Book Cover Design: 6 Lessons Learned
We’d like to share some tips on book cover design. Obviously ours wasn’t designed by a software engineer 😉 99designs.com made it possible – they run ‘contests’ in which artists propose designs, receive feedback and the winner gets a bounty. We’re very happy with the result and want to share some lessons learned. What went well?
- 99designs estimated 30 designers would join a contest for 299 CHF. We decided against an additional blog listing (probably crowded) and instead messaged several veteran designers who had food-related book covers in their portfolio. It also seemed fair to ‘guarantee’ the contest and ensure a participating designer receives the prize. As a result, 33 designers joined in.
- We knew that writing good feedback would take lots of time. Painfully aware that many designers would only gain experience from the contest, we made a strong effort to provide feedback on every single design (over 230). That ended up taking 3+ hours a day before and after work. We also decided against a blind contest, so everyone could see each others’ designs. Some designs were ‘similar’, but enough variety remained.
- The secret to good software, prose and design seems to be iterative refinement. In the initial contest phase, some designers made 7 versions and achieved very strong results. The winning design evolved through 35 rounds of feedback.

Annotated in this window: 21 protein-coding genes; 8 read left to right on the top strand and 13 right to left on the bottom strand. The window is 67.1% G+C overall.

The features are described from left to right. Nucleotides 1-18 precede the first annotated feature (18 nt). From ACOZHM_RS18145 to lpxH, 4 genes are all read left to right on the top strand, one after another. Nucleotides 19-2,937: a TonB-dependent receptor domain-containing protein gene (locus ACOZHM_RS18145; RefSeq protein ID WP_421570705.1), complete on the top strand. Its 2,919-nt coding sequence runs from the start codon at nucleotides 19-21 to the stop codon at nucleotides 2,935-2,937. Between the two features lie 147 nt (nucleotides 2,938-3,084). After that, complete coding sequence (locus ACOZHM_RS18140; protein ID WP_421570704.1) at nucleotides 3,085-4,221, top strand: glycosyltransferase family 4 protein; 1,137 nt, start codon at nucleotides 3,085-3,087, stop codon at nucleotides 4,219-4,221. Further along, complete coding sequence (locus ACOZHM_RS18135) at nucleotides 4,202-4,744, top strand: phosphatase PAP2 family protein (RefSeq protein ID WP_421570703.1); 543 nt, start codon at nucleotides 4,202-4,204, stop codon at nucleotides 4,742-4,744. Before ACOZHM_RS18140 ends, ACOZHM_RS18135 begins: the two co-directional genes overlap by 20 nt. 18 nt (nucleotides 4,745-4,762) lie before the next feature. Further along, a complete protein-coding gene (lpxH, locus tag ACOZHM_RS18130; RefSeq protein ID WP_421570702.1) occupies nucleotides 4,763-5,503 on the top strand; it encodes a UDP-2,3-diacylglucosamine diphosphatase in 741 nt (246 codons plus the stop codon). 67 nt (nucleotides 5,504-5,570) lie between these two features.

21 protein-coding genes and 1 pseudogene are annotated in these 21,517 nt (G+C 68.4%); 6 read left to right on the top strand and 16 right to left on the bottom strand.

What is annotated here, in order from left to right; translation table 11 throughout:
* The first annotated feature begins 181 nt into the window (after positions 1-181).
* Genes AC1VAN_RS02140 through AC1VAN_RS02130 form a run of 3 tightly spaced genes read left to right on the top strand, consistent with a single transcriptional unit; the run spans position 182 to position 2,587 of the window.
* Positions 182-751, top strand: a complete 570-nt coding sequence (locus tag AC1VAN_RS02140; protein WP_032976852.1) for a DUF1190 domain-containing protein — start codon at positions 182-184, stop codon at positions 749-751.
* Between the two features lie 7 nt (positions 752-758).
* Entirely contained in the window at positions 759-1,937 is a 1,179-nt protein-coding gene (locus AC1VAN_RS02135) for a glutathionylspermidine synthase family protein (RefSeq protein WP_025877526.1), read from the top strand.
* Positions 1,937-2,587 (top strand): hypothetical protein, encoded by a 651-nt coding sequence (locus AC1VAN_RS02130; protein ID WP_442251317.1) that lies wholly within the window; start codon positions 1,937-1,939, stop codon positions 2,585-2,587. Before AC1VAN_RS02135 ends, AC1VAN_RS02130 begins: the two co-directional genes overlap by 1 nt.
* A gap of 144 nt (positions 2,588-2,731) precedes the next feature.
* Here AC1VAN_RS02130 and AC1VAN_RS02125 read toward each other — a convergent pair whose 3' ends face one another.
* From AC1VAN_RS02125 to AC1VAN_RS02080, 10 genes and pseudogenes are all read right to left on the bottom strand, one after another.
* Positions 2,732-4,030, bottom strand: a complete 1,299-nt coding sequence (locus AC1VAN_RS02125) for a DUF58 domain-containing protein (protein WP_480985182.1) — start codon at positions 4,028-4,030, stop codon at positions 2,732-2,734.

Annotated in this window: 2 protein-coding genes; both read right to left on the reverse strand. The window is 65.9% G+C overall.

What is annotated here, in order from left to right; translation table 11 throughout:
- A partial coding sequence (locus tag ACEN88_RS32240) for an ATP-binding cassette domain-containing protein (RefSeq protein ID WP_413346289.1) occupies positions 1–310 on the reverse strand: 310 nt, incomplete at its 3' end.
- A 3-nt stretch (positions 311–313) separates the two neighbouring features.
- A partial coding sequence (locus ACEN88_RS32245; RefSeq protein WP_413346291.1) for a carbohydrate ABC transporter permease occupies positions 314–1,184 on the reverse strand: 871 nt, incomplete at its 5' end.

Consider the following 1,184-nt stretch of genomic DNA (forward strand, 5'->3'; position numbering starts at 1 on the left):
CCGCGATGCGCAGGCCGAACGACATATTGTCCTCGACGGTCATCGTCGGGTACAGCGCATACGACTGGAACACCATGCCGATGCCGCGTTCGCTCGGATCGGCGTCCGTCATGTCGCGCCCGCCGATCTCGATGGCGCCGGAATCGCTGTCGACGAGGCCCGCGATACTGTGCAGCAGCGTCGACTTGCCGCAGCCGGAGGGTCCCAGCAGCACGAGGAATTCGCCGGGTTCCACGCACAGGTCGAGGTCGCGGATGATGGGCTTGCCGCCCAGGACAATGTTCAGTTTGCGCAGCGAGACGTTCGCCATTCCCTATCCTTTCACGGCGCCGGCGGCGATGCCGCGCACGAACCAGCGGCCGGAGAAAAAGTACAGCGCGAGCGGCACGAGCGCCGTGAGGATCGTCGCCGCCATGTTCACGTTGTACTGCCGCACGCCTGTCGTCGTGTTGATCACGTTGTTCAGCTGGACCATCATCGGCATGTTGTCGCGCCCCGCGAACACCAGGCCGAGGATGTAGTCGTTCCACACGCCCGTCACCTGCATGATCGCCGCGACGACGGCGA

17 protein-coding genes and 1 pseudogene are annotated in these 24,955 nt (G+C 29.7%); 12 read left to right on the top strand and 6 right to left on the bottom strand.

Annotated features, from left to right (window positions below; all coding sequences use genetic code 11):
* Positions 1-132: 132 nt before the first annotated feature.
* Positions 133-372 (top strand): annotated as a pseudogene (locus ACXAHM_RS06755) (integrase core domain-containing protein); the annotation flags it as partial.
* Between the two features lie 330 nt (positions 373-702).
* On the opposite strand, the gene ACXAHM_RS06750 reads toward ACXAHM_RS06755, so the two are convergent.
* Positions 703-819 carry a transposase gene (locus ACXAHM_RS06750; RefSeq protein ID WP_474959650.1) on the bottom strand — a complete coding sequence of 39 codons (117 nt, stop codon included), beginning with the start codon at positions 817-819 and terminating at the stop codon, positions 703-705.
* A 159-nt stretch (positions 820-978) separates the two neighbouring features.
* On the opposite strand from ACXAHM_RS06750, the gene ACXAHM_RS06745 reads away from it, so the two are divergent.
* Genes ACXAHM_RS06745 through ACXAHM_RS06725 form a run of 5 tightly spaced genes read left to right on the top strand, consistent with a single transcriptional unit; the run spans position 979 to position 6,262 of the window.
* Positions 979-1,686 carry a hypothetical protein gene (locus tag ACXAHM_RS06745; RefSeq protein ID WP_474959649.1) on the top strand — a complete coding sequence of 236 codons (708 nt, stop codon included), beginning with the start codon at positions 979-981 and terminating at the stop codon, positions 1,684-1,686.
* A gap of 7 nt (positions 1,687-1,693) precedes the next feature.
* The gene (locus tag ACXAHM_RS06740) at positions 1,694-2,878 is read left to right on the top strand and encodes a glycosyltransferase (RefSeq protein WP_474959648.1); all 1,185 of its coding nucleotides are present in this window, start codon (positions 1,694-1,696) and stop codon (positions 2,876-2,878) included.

There are a few things we’d do differently:
- Our food photos were mediocre and scarce. Good cookbooks are very visual and sub-par images really dampen a cover’s appeal. Initially we only provided a few pictures before realizing that more is better. Resorting to stock photos seemed dishonest, so we cooked up more desserts and took new photos.
- A more detailed brief could have accelerated the process. We didn’t want to impose too many requirements, but sharing our backstory and goals helped. We ended up with about 2 pages of background info. It was particularly important to suggest exact phrasing for some of the cover text/callouts because some designers weren’t native speakers.
- We forgot to mention that e-books only need a front cover, whereas printed books also need a back and spine. A few designs used the extra space and needed to be changed. On the plus side, we did ask for a specific pixel size (the book size at 300 dpi), which avoided resizing/rescaling.
Overall, this was a positive and enjoyable creative experience!